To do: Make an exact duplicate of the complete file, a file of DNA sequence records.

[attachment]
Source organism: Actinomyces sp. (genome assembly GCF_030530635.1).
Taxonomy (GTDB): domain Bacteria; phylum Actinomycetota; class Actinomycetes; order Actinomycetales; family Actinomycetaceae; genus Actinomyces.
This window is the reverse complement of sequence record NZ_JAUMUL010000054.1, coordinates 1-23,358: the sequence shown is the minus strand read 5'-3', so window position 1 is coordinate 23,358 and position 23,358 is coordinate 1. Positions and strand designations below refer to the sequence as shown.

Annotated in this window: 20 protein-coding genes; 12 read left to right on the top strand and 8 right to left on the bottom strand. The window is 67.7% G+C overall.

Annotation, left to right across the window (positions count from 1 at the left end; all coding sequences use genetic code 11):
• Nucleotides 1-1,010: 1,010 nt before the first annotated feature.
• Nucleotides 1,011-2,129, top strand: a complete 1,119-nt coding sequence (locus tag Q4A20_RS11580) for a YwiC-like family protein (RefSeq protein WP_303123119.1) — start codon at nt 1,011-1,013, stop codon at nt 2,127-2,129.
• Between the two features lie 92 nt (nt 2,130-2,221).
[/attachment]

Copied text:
Source organism: Actinomyces sp. (genome assembly GCF_030530635.1).
Taxonomy (GTDB): domain Bacteria; phylum Actinomycetota; class Actinomycetes; order Actinomycetales; family Actinomycetaceae; genus Actinomyces.
This window is the reverse complement of sequence record NZ_JAUMUL010000054.1, coordinates 1-23,358: the sequence shown is the minus strand read 5'-3', so window position 1 is coordinate 23,358 and position 23,358 is coordinate 1. Positions and strand designations below refer to the sequence as shown.

Annotated in this window: 20 protein-coding genes; 12 read left to right on the top strand and 8 right to left on the bottom strand. The window is 67.7% G+C overall.

Annotation, left to right across the window (positions count from 1 at the left end; all coding sequences use genetic code 11):
• Nucleotides 1-1,010: 1,010 nt before the first annotated feature.
• Nucleotides 1,011-2,129, top strand: a complete 1,119-nt coding sequence (locus tag Q4A20_RS11580) for a YwiC-like family protein (RefSeq protein WP_303123119.1) — start codon at nt 1,011-1,013, stop codon at nt 2,127-2,129.
• Between the two features lie 92 nt (nt 2,130-2,221).